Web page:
"If at first the idea is not absurd, then there is no hope for it," states a plaque with Albert Einstein's name below.
It hangs upon the wall in the reception area of HLS Hard-Line Solutions Inc. and owners Jamie Lachapelle and Walter Siggelkow take them to heart.
Their radio-remote control business and their latest innovative project, a digital mine communication system, has earned them the 2005 Northern Ontario Business Award for Innovation.
What began as an idea over a beer nine years ago has flourished into a prosperous business that services a vast international market, including mining giants in its own backyard, like Falconbridge and Inco.
"It was a bunch of guys sitting around laughing about how bad the equipment was we were working on, and how easy it would be to improve it," Siggelkow says.
What made their situation favourable was their ability to do service work while they developed their product. They were able to pay some of the bills while spending hours in the field working with potential customers, ascertaining exactly what they would like to see in a product.
"Our core product, radio remote control, was not designed at a desk," Siggelkow says. "It was designed and built by a collaboration of knowledge by 100 to 200 people in the field."
Their first prototype system was installed after eight months of development. They didn't look back. The company has expanded their product base and is a world-leader with their newer line called digital communication system (DCS), which is a replacement for underground mining communication systems. As a non-proprietary system based on the Ethernet standard, it will replace existing multiple systems, which can be as many as seven at a single site.
"The mines wanted to bring it into one technology and one core team of people supporting one system," Siggelkow says.
Lachapelle and Siggelkow have been working with Inco on this project for two-and-a-half years now. Right now mines in Chile are looking at the system, and Peru's Atacocha Mine in installing the second phase of the DCS.
HLS staff work out of a 13,000-square-foot facility in an unassuming community called Dowling, part of the City of Greater Sudbury. With a staff of 35, including international distributors, Siggelkow says they have about 500 systems out in the world. They also carry a significant accounts receivable balance, and inventory worth approximately $600,000 to $700,000.
One of the reasons for their success is that Lachapelle and Siggelkow are equally driven with the same goals. As risk-takers, they enjoy what they do and are not afraid to work long hours to bring a project to fruition.
"This company would not exist without both of us, equally," Sigglekow says. "We enjoy working. That is the key issue."
Besides knowing their own strengths, they are aware that it takes more than money to make a company work. Hiring the right people is crucial to maintaining a successful business.
"The people who run the company are the driving force, but you'll never succeed if you don't surround yourself with more good people," Sigglekow says. "It's the people who make the company, the knowledge."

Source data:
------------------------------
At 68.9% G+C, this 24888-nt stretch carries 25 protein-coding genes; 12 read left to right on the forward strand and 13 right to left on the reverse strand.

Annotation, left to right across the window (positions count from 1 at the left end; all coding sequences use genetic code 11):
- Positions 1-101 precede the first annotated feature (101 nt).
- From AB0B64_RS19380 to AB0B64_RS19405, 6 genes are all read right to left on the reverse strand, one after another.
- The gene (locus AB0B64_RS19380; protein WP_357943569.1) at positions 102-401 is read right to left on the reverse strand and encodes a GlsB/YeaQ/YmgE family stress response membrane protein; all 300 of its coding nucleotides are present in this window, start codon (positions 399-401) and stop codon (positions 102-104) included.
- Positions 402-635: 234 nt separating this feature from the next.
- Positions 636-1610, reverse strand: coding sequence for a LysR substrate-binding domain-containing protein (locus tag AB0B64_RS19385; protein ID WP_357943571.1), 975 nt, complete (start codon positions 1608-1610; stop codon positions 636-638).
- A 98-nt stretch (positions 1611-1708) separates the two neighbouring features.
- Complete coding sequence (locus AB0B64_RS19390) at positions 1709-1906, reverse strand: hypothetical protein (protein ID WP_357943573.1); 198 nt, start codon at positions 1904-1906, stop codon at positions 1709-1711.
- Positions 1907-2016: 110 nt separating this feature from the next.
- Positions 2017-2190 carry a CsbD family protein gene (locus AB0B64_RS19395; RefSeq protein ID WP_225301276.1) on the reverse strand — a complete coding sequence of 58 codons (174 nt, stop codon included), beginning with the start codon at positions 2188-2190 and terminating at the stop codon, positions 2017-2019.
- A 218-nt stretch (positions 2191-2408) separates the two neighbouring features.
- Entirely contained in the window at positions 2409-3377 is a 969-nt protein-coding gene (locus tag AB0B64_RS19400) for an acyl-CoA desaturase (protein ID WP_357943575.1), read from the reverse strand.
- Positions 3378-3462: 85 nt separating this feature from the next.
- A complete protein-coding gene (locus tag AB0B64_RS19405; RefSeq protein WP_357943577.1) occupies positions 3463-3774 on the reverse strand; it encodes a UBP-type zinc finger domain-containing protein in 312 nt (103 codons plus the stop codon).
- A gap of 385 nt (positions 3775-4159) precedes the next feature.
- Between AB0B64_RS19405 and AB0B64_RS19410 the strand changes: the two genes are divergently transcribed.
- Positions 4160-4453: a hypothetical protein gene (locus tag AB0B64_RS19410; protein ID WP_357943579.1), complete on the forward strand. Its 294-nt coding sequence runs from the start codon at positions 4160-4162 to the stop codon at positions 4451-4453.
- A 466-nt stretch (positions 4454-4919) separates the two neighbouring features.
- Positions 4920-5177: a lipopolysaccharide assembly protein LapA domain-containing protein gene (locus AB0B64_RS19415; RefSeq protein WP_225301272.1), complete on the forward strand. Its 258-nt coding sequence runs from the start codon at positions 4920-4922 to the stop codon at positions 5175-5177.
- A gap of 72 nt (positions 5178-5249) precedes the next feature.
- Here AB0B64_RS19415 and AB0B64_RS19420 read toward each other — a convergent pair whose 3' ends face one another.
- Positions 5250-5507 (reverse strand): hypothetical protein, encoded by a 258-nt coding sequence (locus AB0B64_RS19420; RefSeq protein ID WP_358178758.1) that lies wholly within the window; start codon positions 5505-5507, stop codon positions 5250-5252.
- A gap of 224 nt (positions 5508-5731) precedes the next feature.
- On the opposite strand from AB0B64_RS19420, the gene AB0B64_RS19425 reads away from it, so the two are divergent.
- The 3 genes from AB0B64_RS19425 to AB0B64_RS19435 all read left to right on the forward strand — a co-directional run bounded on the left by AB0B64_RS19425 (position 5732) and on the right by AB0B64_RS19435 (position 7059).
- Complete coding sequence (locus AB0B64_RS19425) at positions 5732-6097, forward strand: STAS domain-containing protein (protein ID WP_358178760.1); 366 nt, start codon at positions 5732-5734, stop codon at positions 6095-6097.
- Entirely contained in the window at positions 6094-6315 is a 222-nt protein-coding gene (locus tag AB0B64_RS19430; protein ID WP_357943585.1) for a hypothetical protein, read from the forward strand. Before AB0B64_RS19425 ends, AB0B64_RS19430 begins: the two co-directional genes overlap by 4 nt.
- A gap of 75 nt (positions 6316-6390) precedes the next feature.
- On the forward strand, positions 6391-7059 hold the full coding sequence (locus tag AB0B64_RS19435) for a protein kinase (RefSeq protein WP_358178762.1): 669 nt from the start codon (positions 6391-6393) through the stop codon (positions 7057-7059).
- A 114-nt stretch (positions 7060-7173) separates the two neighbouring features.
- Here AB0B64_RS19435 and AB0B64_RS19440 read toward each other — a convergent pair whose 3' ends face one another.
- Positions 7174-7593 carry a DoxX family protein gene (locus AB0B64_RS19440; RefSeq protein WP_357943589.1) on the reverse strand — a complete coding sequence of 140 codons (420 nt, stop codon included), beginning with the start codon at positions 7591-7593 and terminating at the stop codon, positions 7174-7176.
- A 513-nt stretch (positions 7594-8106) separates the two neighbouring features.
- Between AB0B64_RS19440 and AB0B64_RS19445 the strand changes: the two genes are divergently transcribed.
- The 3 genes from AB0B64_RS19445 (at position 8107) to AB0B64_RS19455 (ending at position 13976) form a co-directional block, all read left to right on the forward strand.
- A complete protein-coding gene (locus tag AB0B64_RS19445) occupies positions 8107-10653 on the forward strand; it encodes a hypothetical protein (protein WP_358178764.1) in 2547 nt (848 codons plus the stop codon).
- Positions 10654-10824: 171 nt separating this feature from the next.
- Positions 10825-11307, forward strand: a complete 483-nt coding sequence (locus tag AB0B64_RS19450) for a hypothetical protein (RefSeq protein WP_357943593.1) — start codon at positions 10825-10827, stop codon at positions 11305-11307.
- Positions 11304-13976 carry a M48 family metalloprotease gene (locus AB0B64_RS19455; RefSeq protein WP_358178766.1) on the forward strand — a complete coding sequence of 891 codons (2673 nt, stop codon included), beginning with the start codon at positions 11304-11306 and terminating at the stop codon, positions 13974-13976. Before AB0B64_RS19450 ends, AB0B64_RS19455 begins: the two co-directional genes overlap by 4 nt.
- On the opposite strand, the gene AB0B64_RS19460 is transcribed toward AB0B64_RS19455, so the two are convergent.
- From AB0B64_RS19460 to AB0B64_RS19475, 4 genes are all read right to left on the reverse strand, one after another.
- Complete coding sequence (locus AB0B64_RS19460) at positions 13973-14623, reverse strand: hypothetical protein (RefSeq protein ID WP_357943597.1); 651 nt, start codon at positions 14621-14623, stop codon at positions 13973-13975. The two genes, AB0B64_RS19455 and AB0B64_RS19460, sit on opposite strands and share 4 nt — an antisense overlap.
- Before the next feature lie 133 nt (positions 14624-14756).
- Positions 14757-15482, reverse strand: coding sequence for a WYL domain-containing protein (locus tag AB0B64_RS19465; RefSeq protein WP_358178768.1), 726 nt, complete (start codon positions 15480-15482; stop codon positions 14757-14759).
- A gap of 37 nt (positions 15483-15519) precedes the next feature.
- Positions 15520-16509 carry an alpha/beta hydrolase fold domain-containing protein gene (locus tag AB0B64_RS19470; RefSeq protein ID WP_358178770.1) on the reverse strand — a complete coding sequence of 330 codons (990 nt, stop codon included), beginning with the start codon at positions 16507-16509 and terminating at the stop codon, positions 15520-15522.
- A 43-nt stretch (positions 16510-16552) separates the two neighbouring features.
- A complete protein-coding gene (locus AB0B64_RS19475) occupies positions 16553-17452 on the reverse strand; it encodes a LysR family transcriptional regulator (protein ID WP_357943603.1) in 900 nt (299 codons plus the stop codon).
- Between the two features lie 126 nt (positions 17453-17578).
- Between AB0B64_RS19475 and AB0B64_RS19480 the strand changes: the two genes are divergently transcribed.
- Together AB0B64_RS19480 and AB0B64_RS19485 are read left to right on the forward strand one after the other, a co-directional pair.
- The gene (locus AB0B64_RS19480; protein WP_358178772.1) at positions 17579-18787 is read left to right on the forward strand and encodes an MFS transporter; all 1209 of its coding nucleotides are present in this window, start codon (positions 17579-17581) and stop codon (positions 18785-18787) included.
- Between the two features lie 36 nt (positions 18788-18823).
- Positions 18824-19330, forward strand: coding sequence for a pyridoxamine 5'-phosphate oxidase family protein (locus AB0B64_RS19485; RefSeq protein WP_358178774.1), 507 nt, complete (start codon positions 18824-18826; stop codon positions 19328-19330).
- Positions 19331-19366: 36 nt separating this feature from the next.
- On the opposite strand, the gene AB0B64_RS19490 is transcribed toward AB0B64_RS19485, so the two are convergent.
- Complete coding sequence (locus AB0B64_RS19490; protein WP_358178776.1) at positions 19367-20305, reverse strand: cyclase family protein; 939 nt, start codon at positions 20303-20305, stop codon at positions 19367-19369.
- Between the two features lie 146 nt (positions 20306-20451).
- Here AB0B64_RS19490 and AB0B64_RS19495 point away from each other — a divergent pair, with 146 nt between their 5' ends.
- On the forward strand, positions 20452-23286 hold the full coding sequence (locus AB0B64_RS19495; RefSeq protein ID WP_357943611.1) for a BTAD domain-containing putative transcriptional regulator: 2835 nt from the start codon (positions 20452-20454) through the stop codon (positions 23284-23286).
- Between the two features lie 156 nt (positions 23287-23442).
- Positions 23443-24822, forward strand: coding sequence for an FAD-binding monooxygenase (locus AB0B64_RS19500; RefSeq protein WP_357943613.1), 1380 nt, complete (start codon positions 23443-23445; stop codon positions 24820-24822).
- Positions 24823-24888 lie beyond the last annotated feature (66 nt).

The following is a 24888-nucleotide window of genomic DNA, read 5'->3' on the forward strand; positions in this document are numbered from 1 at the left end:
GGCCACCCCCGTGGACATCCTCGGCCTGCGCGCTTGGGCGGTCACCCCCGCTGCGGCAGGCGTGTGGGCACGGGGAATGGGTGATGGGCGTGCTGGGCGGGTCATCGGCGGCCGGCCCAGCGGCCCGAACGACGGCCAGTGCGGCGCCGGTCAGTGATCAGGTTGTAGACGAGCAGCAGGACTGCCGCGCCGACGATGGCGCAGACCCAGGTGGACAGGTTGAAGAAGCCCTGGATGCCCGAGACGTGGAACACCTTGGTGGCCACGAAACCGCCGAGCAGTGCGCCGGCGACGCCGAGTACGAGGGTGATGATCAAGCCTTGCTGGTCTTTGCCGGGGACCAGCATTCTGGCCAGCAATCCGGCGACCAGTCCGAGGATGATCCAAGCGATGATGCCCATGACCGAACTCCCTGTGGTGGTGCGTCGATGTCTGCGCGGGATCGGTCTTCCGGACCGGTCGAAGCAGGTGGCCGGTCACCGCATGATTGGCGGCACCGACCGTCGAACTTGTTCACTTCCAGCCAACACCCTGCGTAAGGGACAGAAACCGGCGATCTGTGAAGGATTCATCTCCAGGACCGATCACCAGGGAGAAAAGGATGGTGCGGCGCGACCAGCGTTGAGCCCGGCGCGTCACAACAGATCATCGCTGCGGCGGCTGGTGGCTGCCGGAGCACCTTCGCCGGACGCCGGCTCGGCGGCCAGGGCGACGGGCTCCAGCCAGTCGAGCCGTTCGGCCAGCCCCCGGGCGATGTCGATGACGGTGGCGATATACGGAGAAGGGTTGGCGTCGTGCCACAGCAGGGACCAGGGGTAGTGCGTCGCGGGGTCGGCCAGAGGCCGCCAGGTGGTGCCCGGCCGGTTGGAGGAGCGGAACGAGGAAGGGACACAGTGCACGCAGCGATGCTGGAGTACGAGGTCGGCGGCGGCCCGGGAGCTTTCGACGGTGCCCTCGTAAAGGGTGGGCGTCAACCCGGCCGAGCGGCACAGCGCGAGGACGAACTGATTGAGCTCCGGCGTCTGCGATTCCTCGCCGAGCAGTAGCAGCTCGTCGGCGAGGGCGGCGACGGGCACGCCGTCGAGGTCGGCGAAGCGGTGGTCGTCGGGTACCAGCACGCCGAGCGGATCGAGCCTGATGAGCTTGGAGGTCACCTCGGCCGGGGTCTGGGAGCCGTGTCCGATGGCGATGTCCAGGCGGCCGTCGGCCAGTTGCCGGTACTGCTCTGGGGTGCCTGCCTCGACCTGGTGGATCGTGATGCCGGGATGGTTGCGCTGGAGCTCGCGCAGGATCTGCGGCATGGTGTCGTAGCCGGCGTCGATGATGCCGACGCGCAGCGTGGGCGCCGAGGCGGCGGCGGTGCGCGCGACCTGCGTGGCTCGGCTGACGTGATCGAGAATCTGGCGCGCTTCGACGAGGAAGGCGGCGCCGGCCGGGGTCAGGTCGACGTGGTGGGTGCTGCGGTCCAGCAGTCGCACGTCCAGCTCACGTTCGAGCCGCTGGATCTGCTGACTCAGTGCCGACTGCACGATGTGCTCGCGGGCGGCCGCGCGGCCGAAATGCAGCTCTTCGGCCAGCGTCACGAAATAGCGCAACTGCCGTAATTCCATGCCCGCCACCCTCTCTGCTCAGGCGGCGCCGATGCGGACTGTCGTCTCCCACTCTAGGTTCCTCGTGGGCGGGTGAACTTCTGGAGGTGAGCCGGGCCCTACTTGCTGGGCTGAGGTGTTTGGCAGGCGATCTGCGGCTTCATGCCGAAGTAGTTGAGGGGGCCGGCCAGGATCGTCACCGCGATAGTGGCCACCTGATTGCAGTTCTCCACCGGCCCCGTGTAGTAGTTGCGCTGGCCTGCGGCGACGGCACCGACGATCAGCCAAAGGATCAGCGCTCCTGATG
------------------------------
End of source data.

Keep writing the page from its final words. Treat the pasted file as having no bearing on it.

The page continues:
Other factors that have also led to the company's success include their focus on expanding their markets and their product base. They now serve countries in North, South and Central America, Europe, Africa and in the near future, China. Integral to expanding sales is their product development. Hard-Line Solutions devotes a third of their staff to research and development, which has put the company ahead of their time and competitors.
"We work for the next year, so by the time our competitors catch up and say they are releasing a new system, we've got the advantage to say we did that six years ago."
Hard-Line Solutions services their customers. With seven employees qualified to go underground, it is that personal touch that Sigglekow says makes a difference.
All of their products are turn key, which essentially means they look after everything for the company they are servicing from product and installation to training the workers on the equipment.
"We don'tget paid until it works," Sigglekow says.
Some notable projects in which the company is involved is the clean up of nuclear waste in Idaho where the U.S. military built reactors for nuclear submarines. The site was so contaminated that they built a building over the area to contain the radioactivity. The project is based on an amalgamation of communication and remote systems, which allows people to run the machine from outside through Hard-Line's video cameras and tele-operational system.
Another three-year project where remote teleoperation excavators and bulldozers are used is at an old military base in Calgary. Located on prime property, it has been necessary to excavate the area from potential non-detonated devices once used in military exercises.
The company is currently developing something called the miniature miner. Sigglekow says it is an extension of all the technologies being developed thus far and is designed for mining in the future when the ore veins decrease in size, while ground stresses increase. It is meant to move less material in a smaller space on a more consistent basis, operated from the surface.
Sigglekow points out that they donated one of their tele-operational devices to Dynamic Earth to support science mining-based efforts in Sudbury, but to also have a sample of their equipment accessible to the public.
As HLS Hard-Line Solutions aim to expand their business in China, they continually look at their markets today, next year and 10 years down the road.